The Good, the Bad and the Ugly – 1966 – English – Western
The Good, the Bad and the Ugly – 1966 – English
Film directed in 1966 by Sergio Leone, and starring Clint Eastwood, Lee Van Cleef, Eli Wallach, Aldo Giuffrè, Rada Rassimov, Mario Brega, Luigi Pistilli, Aldo Sambrell, Enzo Petito, Claudio Scarchilli, Al Mulock, John Bartha, Livio Lorenzon, Antonio Molino Rojo, Sandro Scarchilli, Chelo Alonso…
Synopsis: Blondie (The Good) (Clint Eastwood) is a professional gunslinger who is out trying to earn a few dollars. Angel Eyes (The Bad) (Lee Van Cleef) is a hitman who always commits to a task and sees it through, as long as he is paid to do so. And Tuco (The Ugly) (Eli Wallach) is a wanted outlaw trying to take care of his own hide. Tuco and Blondie share a partnership together making money off of Tuco’s bounty, but when Blondie unties the partnership, Tuco tries to hunt down Blondie. When Blondie and Tuco come across a horse carriage loaded with dead bodies, they soon learn from the only survivor, Bill Carson (Antonio Casale), that he and a few other men have buried a stash of gold in a cemetery. Unfortunately, Carson dies and Tuco only finds out the name of the cemetery, while Blondie finds out the name on the grave. Now the two must keep each other alive in order to find the gold. Angel Eyes (who had been looking for Bill Carson) discovers that Tuco and Blondie met with Carson and knows…
Review: On a partial first viewing, I didn’t like The Good, the Bad and the Ugly. I thought it was a slow, tedious story about a bunch of unpleasant jerk characters involved in a bog-standard conflict over money. It all seemed very macho and self-consciously cool, and it had obviously inspired all the overrated macho directors I don’t like in my own generation – Tarantino, for example, and Robert Rodriguez. In short, I was unimpressed.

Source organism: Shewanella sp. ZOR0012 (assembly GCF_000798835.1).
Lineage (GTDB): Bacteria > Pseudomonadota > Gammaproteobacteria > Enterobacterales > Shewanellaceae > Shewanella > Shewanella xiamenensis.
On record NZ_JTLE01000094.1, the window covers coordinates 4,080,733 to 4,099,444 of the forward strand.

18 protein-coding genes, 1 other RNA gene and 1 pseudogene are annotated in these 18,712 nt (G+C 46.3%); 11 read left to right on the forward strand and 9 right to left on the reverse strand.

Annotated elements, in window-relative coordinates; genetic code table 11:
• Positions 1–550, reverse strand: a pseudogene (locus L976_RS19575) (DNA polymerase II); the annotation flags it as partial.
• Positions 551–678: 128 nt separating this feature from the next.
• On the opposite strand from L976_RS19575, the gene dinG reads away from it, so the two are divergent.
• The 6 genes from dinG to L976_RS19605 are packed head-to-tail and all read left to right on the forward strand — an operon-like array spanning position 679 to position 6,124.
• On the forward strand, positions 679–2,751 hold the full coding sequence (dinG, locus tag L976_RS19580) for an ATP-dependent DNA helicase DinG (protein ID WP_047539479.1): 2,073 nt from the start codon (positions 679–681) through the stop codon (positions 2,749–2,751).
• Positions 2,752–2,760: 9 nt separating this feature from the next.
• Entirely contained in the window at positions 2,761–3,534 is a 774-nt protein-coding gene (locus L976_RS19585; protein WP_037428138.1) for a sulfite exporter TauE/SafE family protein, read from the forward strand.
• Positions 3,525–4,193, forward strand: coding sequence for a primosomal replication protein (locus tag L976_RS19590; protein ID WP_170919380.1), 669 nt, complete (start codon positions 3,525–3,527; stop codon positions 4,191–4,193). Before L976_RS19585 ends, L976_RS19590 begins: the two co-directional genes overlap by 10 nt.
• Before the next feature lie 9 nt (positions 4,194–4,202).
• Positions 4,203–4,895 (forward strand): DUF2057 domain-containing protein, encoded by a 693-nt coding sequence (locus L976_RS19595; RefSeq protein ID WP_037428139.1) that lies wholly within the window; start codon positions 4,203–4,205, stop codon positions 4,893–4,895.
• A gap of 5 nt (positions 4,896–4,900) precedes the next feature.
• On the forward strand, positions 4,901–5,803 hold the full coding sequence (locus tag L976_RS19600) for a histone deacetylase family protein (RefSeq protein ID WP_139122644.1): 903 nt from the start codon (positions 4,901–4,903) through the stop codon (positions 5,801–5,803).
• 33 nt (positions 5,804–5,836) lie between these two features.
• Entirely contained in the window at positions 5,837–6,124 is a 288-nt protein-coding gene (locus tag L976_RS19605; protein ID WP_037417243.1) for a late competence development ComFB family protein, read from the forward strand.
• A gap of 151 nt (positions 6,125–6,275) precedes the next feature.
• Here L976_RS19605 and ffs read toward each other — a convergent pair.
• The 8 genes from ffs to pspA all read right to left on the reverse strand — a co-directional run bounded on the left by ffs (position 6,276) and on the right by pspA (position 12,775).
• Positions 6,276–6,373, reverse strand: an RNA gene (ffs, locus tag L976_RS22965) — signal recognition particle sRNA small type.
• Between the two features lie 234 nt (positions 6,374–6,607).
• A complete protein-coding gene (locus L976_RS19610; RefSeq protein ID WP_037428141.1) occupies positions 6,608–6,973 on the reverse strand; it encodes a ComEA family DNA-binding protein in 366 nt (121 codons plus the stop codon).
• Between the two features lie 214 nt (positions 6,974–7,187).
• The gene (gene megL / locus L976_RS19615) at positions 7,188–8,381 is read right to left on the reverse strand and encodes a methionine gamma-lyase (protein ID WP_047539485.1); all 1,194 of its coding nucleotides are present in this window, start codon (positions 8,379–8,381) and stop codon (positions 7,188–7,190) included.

Years later, I gave the film a second shot, watching it all the way through this time. I loved it. What had changed?
For one thing, I took more notice of the technical side of the film. I paid attention to Leone’s famous use of close-ups, his selection of memorable character actors, and his wonderful scene-setting. I admired the detailed sets and the sweeping landscapes, the props and the costumes and all those weird, wonderful faces that Leone clearly loved to photograph.
I also got hooked by some of the quieter moments that I had skipped over in my first viewing. One of the most effective scenes involves Eli Wallach’s character, Tuco, quarreling with his brother when they meet after they’ve been apart for years. Their argument is great, emotionally charged stuff, made all the more effective by the suggestion that they really do love and care about each other. It’s the kind of sensitive, human scene you never get to see in a Tarantino or Rodriguez movie.
Before I get too fuzzy-wuzzy, I should also like to point out that, on my second viewing, I LOVED all the action, too. Every gunfight is great, in its own way, and they’re all a bit different. The greatest of them all is, of course, the final confrontation between the trio, which is accompanied by some of the most rousing music I’ve ever heard in a film. And hey, there’s even a huge Civil War battle to provide a change of pace from all the small-scale action.
Ultimately, “The Good, the Bad and the Ugly” is probably just a potboiler of a film, without too much to say about, for example, the human condition. But what a potboiler! It doesn’t have to try to be cool – it simply IS cool. In fact, it probably defined heroic coolness for an entire generation. Eli Wallach’s performance, Leone’s direction and Morricone’s music alone are enough to elevate it to classic status – and the fact that everything else in the movie is great, too, helps elevate it to the level of perhaps the greatest action film ever made.
And to think, I missed all that the first time through…